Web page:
Here’s a man very confidently claiming for everyones attention to notice these topics that concern everybody, and he won’t swallow down his anger or leave his argumentative fist hidden in his pocket.

To immerse yourself a little deeper into the man, his music and his mission, i recommend the following articles:

Tl; dnr: Kendrick Lamars sophomore album is a punch in the guts, an intellectual challenge, and an absolute fun to listen to. Even if the revolution still is yet to come, we got the soundtrack right here.

Me & My Shadow // Albert Hammond Jr. – Momentary Masters (Album Review)

Albert Hammond Jr. (c) [PIAS] Germany

Albert Hammond Jr. (c) [PIAS] Germany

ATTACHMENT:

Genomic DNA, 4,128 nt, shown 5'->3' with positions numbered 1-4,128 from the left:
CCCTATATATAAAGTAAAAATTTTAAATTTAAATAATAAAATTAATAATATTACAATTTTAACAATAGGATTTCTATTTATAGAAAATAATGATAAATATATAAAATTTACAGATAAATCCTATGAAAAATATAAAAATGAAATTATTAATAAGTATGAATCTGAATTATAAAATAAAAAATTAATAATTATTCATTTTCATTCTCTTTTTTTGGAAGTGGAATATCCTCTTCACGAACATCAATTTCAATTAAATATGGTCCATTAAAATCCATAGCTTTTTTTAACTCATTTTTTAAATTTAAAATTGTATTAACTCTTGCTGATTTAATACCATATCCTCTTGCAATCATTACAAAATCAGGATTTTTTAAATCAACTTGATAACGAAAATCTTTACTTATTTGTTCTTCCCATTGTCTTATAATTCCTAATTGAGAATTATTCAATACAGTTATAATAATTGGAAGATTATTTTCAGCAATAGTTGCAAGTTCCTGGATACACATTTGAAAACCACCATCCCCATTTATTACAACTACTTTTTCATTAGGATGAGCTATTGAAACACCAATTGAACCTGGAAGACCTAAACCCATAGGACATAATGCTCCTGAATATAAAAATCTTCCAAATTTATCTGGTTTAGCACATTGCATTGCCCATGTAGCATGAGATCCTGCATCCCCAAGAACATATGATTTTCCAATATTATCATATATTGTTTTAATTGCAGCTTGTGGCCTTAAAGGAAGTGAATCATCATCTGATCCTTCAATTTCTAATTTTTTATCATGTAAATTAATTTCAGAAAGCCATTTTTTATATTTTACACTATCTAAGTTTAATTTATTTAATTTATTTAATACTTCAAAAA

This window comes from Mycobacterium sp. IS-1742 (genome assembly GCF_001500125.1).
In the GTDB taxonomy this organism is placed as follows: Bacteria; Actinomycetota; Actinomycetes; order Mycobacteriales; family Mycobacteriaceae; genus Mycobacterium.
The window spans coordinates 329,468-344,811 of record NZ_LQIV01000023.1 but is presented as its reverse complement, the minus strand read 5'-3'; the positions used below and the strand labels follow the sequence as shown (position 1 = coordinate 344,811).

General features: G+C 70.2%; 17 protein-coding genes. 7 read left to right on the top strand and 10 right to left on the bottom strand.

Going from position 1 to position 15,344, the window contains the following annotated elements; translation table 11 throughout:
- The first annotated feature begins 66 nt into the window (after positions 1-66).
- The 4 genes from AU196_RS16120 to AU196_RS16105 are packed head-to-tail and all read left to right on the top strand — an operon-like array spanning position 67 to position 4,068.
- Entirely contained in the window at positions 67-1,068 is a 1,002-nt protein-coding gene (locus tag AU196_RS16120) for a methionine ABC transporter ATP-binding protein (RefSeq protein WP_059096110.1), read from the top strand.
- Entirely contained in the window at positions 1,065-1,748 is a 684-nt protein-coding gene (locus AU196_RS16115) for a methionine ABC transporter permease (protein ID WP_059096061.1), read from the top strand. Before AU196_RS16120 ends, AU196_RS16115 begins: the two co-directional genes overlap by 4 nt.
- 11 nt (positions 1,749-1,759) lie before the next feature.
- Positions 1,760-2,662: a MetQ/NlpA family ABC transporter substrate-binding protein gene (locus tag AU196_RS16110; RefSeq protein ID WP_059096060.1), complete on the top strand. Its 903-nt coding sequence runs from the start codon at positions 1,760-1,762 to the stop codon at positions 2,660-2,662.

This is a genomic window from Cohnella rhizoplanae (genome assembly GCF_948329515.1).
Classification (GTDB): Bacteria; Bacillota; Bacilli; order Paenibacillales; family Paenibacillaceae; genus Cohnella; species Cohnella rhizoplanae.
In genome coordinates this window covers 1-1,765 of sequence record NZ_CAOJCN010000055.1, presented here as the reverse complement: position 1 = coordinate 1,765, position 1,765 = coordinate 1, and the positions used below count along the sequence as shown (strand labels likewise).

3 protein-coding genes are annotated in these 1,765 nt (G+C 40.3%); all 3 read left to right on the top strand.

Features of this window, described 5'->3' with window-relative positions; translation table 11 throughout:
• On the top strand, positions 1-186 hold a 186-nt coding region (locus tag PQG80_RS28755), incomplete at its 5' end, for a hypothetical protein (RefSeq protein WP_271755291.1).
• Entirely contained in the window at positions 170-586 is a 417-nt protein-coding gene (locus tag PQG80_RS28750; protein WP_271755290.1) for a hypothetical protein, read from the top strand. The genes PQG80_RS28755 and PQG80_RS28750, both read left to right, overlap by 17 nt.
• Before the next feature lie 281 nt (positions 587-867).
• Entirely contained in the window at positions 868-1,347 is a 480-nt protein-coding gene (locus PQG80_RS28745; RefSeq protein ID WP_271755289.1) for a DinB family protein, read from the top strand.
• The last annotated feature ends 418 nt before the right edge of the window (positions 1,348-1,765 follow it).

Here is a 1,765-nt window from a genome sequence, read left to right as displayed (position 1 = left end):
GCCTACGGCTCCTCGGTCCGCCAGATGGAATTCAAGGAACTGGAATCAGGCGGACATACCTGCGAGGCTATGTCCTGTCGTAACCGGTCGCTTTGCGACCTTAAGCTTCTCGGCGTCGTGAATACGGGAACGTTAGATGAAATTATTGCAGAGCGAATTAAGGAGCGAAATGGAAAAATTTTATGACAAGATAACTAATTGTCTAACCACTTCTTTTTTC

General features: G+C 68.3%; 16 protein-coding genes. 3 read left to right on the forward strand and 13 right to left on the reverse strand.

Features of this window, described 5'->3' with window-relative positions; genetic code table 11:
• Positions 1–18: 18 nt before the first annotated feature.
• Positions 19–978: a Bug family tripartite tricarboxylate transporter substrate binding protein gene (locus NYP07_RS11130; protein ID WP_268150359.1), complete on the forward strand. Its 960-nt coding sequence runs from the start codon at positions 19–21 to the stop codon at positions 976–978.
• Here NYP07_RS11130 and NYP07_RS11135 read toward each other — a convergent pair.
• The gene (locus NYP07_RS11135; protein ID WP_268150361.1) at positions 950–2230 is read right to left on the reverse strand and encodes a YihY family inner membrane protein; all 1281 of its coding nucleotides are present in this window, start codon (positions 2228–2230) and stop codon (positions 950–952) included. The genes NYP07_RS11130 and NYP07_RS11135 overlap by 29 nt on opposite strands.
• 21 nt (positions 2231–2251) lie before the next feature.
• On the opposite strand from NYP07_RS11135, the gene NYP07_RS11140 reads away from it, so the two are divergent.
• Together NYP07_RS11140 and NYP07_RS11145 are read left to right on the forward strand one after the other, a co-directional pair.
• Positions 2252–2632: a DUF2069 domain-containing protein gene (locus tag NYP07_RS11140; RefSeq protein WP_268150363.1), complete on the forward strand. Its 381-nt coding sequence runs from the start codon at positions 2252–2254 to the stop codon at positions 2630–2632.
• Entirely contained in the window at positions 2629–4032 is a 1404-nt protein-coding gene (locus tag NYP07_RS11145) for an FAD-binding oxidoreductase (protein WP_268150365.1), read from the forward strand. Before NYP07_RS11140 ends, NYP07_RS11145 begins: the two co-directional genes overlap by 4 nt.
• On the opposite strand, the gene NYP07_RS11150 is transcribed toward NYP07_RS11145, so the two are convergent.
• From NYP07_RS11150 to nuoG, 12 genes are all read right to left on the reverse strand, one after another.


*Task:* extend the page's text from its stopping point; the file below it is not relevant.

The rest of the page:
There is one specific moment that has shaped my first impression of Albert Hammond jr. as the rhythm guitarist of the Strokes. During one of their first appearences on Letterman (check it out here, starting from 0.22 ), Nick Valensi had just rattled down the first intro chords of “Take It Or Leave It, and except for Julian, all band members still stood there with their backs to the camera. Then, there was a change of perspective, showing Albert Hammond jr.s front, still facing the drums and waiting to begin main lick of the song, with an almost childlike, anticipatory expression on his face. When it’s his turn, it‘s almost like lightening strikes him, he turns around with a twist of his hips and feet, and starts playing and dancing along, almost lost in the sound, effortless, very cool. He almost resembles a marionette of the sound he is creating himself, an impression of naive openness and kindness, but also introversion. And obviously, not to forget: The hair. The Eyes. The Suits. All in all an appearance way more inviting than the frustrated, lethargic vampire on Benzodiazepines, as which Casablancas sometimes appears.